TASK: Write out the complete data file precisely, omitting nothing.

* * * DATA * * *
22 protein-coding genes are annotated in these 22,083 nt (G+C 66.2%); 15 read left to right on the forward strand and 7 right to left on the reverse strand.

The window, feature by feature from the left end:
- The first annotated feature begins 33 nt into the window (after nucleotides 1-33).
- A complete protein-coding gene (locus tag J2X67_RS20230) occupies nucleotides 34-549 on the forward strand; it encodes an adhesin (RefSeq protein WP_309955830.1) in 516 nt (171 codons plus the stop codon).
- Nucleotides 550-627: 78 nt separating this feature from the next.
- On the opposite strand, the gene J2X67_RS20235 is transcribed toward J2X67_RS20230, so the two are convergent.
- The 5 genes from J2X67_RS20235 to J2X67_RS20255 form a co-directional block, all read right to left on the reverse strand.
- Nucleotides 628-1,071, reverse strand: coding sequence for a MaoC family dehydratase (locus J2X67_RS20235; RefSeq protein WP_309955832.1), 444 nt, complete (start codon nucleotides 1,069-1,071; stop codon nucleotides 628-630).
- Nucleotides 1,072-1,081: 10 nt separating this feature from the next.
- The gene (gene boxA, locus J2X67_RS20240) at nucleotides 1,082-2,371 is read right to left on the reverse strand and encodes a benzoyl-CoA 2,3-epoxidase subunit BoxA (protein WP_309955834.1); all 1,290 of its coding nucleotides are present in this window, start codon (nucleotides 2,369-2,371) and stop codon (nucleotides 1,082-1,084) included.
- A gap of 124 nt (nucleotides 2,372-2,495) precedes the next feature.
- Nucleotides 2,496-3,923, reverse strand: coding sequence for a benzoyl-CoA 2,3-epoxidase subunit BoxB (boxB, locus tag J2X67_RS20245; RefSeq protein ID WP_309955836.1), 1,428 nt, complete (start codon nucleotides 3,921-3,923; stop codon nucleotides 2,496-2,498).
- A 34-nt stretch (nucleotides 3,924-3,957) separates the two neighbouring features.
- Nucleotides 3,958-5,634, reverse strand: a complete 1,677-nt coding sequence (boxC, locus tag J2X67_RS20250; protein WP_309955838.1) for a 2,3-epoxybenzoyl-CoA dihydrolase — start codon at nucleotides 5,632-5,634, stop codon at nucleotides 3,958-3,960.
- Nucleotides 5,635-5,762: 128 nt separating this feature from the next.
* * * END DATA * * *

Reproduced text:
22 protein-coding genes are annotated in these 22,083 nt (G+C 66.2%); 15 read left to right on the forward strand and 7 right to left on the reverse strand.

The window, feature by feature from the left end:
- The first annotated feature begins 33 nt into the window (after nucleotides 1-33).
- A complete protein-coding gene (locus tag J2X67_RS20230) occupies nucleotides 34-549 on the forward strand; it encodes an adhesin (RefSeq protein WP_309955830.1) in 516 nt (171 codons plus the stop codon).
- Nucleotides 550-627: 78 nt separating this feature from the next.
- On the opposite strand, the gene J2X67_RS20235 is transcribed toward J2X67_RS20230, so the two are convergent.
- The 5 genes from J2X67_RS20235 to J2X67_RS20255 form a co-directional block, all read right to left on the reverse strand.
- Nucleotides 628-1,071, reverse strand: coding sequence for a MaoC family dehydratase (locus J2X67_RS20235; RefSeq protein WP_309955832.1), 444 nt, complete (start codon nucleotides 1,069-1,071; stop codon nucleotides 628-630).
- Nucleotides 1,072-1,081: 10 nt separating this feature from the next.
- The gene (gene boxA, locus J2X67_RS20240) at nucleotides 1,082-2,371 is read right to left on the reverse strand and encodes a benzoyl-CoA 2,3-epoxidase subunit BoxA (protein WP_309955834.1); all 1,290 of its coding nucleotides are present in this window, start codon (nucleotides 2,369-2,371) and stop codon (nucleotides 1,082-1,084) included.
- A gap of 124 nt (nucleotides 2,372-2,495) precedes the next feature.
- Nucleotides 2,496-3,923, reverse strand: coding sequence for a benzoyl-CoA 2,3-epoxidase subunit BoxB (boxB, locus tag J2X67_RS20245; RefSeq protein ID WP_309955836.1), 1,428 nt, complete (start codon nucleotides 3,921-3,923; stop codon nucleotides 2,496-2,498).
- A 34-nt stretch (nucleotides 3,924-3,957) separates the two neighbouring features.
- Nucleotides 3,958-5,634, reverse strand: a complete 1,677-nt coding sequence (boxC, locus tag J2X67_RS20250; protein WP_309955838.1) for a 2,3-epoxybenzoyl-CoA dihydrolase — start codon at nucleotides 5,632-5,634, stop codon at nucleotides 3,958-3,960.
- Nucleotides 5,635-5,762: 128 nt separating this feature from the next.